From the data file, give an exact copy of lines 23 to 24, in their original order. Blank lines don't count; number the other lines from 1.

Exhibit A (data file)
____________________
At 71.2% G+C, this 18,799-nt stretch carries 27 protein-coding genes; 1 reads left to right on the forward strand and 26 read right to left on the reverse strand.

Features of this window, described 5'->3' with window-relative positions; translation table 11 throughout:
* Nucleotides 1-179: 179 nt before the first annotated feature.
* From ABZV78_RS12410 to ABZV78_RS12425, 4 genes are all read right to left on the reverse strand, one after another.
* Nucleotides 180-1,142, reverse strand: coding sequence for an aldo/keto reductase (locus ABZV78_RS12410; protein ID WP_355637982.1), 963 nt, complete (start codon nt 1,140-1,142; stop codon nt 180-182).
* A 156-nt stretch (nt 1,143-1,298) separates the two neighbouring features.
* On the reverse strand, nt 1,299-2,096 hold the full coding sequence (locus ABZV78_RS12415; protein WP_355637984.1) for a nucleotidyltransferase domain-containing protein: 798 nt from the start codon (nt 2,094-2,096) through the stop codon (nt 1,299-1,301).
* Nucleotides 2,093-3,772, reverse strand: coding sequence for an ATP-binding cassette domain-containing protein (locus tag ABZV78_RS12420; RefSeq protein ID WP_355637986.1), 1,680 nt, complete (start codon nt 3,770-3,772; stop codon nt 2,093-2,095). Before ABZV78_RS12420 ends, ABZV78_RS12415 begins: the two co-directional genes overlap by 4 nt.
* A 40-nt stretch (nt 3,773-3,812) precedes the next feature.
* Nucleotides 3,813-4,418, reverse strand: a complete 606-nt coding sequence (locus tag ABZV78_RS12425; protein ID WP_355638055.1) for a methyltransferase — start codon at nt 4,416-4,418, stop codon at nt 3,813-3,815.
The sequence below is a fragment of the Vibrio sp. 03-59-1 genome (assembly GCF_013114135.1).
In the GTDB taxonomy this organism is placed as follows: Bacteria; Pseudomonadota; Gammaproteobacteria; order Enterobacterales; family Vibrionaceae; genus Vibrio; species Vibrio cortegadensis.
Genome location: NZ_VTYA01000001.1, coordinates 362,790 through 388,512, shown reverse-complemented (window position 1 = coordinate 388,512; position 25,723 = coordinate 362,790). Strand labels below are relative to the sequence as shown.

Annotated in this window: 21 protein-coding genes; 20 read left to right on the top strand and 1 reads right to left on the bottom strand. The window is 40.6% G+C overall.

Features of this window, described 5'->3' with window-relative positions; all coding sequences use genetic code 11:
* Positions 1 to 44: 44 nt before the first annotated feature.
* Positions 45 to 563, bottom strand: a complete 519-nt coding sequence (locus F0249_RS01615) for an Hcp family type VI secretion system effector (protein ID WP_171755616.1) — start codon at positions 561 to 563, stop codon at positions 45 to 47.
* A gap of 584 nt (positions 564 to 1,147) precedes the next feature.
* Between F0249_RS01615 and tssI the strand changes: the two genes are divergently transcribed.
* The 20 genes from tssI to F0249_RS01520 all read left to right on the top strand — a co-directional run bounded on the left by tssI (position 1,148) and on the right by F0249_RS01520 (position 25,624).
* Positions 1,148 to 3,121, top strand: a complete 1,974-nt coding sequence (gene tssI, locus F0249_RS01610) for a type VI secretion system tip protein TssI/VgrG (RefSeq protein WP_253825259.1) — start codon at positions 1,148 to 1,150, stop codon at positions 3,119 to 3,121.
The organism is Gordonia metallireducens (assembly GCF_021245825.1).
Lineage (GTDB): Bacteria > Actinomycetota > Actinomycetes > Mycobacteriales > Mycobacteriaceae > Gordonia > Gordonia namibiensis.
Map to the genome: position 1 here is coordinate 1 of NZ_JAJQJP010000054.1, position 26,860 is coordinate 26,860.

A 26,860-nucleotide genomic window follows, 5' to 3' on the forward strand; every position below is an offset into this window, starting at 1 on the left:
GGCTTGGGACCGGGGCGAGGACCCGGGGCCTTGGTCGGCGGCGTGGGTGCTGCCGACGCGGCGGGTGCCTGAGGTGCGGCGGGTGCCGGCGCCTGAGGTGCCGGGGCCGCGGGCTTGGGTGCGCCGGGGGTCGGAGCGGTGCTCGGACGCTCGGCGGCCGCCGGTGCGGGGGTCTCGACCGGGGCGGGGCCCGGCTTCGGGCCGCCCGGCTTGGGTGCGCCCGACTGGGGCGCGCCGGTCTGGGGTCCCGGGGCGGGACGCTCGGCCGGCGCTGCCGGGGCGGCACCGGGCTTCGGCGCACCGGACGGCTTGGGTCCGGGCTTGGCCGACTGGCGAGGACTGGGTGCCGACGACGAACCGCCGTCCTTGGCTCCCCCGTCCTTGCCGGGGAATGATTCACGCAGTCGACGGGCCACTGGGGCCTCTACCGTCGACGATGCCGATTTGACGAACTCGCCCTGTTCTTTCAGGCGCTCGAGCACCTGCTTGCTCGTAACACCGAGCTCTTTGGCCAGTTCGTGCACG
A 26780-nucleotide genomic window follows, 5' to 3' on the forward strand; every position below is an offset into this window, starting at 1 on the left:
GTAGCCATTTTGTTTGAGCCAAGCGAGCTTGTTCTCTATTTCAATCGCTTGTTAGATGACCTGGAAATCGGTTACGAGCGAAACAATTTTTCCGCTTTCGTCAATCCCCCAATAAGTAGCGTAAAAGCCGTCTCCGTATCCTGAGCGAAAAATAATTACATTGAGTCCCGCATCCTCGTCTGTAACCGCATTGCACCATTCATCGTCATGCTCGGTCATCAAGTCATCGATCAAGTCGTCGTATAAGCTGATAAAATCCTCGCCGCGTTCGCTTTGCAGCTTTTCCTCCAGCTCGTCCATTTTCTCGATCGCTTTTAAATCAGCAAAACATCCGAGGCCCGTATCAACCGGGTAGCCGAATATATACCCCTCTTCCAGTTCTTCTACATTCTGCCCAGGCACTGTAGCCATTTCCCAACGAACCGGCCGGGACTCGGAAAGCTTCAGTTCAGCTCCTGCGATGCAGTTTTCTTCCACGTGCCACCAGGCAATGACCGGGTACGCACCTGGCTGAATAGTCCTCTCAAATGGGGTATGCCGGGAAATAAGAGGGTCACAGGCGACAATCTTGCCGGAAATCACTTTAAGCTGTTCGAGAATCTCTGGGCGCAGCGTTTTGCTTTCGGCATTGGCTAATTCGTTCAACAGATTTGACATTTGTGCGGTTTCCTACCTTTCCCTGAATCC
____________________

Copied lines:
Lineage (GTDB): Bacteria > Actinomycetota > Actinomycetes > Mycobacteriales > Mycobacteriaceae > Gordonia > Gordonia namibiensis.
Map to the genome: position 1 here is coordinate 1 of NZ_JAJQJP010000054.1, position 26,860 is coordinate 26,860.